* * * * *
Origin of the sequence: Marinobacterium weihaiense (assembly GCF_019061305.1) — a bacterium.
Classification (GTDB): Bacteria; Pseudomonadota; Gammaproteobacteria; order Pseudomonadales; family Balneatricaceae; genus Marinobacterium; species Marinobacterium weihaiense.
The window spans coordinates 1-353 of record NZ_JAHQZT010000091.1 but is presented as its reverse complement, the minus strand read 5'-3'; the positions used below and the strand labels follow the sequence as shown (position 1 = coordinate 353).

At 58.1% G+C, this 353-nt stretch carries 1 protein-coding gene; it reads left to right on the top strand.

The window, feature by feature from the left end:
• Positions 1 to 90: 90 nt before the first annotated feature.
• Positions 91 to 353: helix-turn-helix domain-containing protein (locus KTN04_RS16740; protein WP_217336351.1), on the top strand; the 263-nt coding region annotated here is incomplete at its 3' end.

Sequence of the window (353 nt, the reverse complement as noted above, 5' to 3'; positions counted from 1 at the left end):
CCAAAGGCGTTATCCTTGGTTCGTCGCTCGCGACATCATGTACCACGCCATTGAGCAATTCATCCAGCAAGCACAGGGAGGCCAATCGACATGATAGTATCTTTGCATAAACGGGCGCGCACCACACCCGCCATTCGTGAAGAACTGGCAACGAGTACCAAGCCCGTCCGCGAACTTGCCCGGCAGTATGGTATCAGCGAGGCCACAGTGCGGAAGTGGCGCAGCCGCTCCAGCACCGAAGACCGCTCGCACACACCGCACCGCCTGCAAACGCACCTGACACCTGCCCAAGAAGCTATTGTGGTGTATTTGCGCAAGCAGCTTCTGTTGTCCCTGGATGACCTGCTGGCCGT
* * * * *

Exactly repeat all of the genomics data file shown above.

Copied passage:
Origin of the sequence: Marinobacterium weihaiense (assembly GCF_019061305.1) — a bacterium.
Classification (GTDB): Bacteria; Pseudomonadota; Gammaproteobacteria; order Pseudomonadales; family Balneatricaceae; genus Marinobacterium; species Marinobacterium weihaiense.
The window spans coordinates 1-353 of record NZ_JAHQZT010000091.1 but is presented as its reverse complement, the minus strand read 5'-3'; the positions used below and the strand labels follow the sequence as shown (position 1 = coordinate 353).

At 58.1% G+C, this 353-nt stretch carries 1 protein-coding gene; it reads left to right on the top strand.

The window, feature by feature from the left end:
• Positions 1 to 90: 90 nt before the first annotated feature.
• Positions 91 to 353: helix-turn-helix domain-containing protein (locus KTN04_RS16740; protein WP_217336351.1), on the top strand; the 263-nt coding region annotated here is incomplete at its 3' end.

Sequence of the window (353 nt, the reverse complement as noted above, 5' to 3'; positions counted from 1 at the left end):
CCAAAGGCGTTATCCTTGGTTCGTCGCTCGCGACATCATGTACCACGCCATTGAGCAATTCATCCAGCAAGCACAGGGAGGCCAATCGACATGATAGTATCTTTGCATAAACGGGCGCGCACCACACCCGCCATTCGTGAAGAACTGGCAACGAGTACCAAGCCCGTCCGCGAACTTGCCCGGCAGTATGGTATCAGCGAGGCCACAGTGCGGAAGTGGCGCAGCCGCTCCAGCACCGAAGACCGCTCGCACACACCGCACCGCCTGCAAACGCACCTGACACCTGCCCAAGAAGCTATTGTGGTGTATTTGCGCAAGCAGCTTCTGTTGTCCCTGGATGACCTGCTGGCCGT